Ruminations on the consultation regulations
FROM A READER: "What is going on with the proposed section 7 regs? They were not in yesterday's Federal Register. We have heard different stories - they are not going to be issued or they will be in out in late December. One of our guys in DC said that Congress has to be in session for the 60 days to apply, and a solicitor told me that Obama can withdraw the regs even if they do come out. Inquiring minds want to know!!"
KEITHINKING: The news media is all over the place on what will happen, as an earlier ESA musing suggests. But here are my observations:
1. The nation spoke, causing the Bush administration to address their comments.
I know some people can't believe that President Bush would ever abandon his views, but lets face it, there were 200,000 public comments, overwhelmingly opposing the regulations, and the election was 365-173. Public outcry against the regulations continues to be intense, and, at a minimum, slowed the rulemaking process down. Still, the LA Times reports that administration officials breezed through 250,000 public comments in less than a week, and quotes Andrew Wetzler, director of the endangered species project at the Natural Resources Defense Council, as saying "They've clearly made a predetermined decision to issue it no matter what the public comments say, which is not what we're supposed to do in this country." According to the General Services Administration, which offers info on the status of rulemaking from the White House Office of Management and Budget, the rules were sent for their final review stage with Office of Information and Regulatory Affairs on November 13, 2008. A recent editorial in the Washington Post skewered these and other "midnight regulations," but noted that the administration's plan was to release all regulations before November 1, 2008. Thus, based on the Washington Post and Oregonian, maybe nothing will happen, but the LA TImes, still seems to expect the rules to be published.
2. The courts will soon speak, so the Bush administration is thinking about whether to risk the bad precedent.
If the regulations are adopted, a legal challenge is nearly guaranteed. That challenge will probably succeed, because the Federal Administrative Procedure Act, 5 USC §554 states as follows:
After notice required by this section, the agency shall give interested persons an opportunity to participate in the rule making through submission of written data, views, or arguments with or without opportunity for oral presentation. After consideration of the relevant matter presented, the agency shall incorporate in the rules adopted a concise general statement of their basis and purpose. When rules are required by statute to be made on the record after opportunity for an agency hearing, sections 556 and 557 of this title apply instead of this subsection.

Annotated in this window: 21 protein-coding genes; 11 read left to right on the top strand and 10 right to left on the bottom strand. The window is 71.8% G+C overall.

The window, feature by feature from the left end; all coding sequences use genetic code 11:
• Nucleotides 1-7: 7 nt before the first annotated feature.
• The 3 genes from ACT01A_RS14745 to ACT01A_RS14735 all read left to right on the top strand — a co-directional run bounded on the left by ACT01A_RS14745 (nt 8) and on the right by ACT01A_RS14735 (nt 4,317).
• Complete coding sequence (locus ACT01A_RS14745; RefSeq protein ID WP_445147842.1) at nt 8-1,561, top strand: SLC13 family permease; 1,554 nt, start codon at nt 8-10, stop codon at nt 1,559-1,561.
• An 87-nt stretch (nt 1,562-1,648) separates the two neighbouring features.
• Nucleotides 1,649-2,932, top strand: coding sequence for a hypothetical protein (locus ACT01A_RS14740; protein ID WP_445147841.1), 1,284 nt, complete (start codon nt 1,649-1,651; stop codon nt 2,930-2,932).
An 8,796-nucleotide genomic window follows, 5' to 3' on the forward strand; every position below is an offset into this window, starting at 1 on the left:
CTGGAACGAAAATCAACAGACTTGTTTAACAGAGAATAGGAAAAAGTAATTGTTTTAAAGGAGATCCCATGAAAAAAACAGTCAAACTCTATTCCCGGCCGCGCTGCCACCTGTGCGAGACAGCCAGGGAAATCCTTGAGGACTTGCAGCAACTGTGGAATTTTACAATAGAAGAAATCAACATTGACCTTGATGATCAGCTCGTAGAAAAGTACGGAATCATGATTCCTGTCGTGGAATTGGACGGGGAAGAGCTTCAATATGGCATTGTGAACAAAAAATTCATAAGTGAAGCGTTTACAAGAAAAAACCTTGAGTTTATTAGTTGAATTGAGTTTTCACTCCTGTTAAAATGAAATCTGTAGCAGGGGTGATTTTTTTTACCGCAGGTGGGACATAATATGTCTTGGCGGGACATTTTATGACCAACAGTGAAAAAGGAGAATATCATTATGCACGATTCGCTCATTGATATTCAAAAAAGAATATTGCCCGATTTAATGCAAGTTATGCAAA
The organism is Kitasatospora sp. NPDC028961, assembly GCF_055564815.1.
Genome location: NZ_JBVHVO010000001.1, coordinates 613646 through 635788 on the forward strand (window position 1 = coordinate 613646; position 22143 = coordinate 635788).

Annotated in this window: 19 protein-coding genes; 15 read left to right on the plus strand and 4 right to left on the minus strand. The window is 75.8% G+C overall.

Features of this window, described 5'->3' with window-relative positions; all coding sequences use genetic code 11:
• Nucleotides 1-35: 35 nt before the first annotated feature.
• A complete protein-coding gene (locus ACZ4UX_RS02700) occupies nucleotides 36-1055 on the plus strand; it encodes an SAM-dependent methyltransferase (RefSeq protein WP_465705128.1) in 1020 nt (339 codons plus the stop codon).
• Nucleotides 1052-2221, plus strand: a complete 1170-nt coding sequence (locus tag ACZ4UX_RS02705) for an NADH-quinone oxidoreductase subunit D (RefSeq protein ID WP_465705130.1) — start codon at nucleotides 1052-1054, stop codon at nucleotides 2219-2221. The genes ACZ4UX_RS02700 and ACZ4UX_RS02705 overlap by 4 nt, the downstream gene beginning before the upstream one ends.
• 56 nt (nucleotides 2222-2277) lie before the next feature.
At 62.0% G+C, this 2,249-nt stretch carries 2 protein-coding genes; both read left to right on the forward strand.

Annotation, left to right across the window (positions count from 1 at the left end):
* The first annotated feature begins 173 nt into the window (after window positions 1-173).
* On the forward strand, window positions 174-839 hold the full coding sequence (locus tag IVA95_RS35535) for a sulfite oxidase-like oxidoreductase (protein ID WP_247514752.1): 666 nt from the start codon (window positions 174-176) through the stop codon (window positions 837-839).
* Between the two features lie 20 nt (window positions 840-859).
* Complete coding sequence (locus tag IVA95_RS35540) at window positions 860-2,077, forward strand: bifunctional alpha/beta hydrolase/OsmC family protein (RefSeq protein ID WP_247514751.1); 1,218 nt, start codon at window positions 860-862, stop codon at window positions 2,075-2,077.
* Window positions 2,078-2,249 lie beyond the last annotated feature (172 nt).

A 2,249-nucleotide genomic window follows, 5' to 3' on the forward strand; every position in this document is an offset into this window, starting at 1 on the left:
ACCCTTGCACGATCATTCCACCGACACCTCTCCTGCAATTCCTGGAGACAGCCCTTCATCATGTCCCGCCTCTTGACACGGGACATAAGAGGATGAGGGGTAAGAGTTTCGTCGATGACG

5 U.S.C. §554. The question will be whether the Bush administration allowed meaningful participation. The critics will argue that the new rule failed to comply with the "opportunity to participate" through comments and that no "consideration" was given to those comments. In some ways, the question would be deja vu. In Spirit of the Sage Council, et al. v. Norton, 2003 WL 22927492 (D.C. Cir. 2003), a U.S. District Court considered whether a controversial new rule associated with the Endangered Species Act "no suprises" policy for habitat conservation plans complied with the public comment provisions of the ESA. The Court remanded the rules based on inadequate opportunity for public comment, leading to four more years of litigation over the matter before the No Surprises and Permit Revocation rules were eventually upheld.
My guess? Even if the rules are adopted, and the Obama administration is given the task of defending the agency rules, the likely outcome would be a directive to the Department of Justice to seek a voluntary remand, and the regulations would then be changed or abandoned. FULL DISCLOSURE: The author worked on the No Surprises litigation as a DOJ trial attorney.
3. The new leadership will reverse the regulations, so the Bush administration is considering its legacy.
The Congressional Review Act, Public Law PL 104-121, allows Congress to review every new federal regulation issued by the government agencies and, by passage of a joint resolution, overrule a regulation. Furthermore, as recently explained by Obsidian Wings, "Congress and Obama can repeal any new rule in the next congressional session for up to 60 days. Even better, no filibuster – Senate debate is explicitly limited to 10 hours." The CRA, it seems, was a driving force behind the OMB desire to get all regulations out before Nov. 1, 2008. But with that date long gone, any new regulations that come out in these final days of the Bush administration will need to survive CRA review.
BOTTOM LINE: It remains to be seen whether President Bush and Secretary Kempthorne choose to spend their final days, and reputation, pushing through a set of doomed Endangered Species Act regulations that are opposed by the people, and probably the Courts and Congress as well.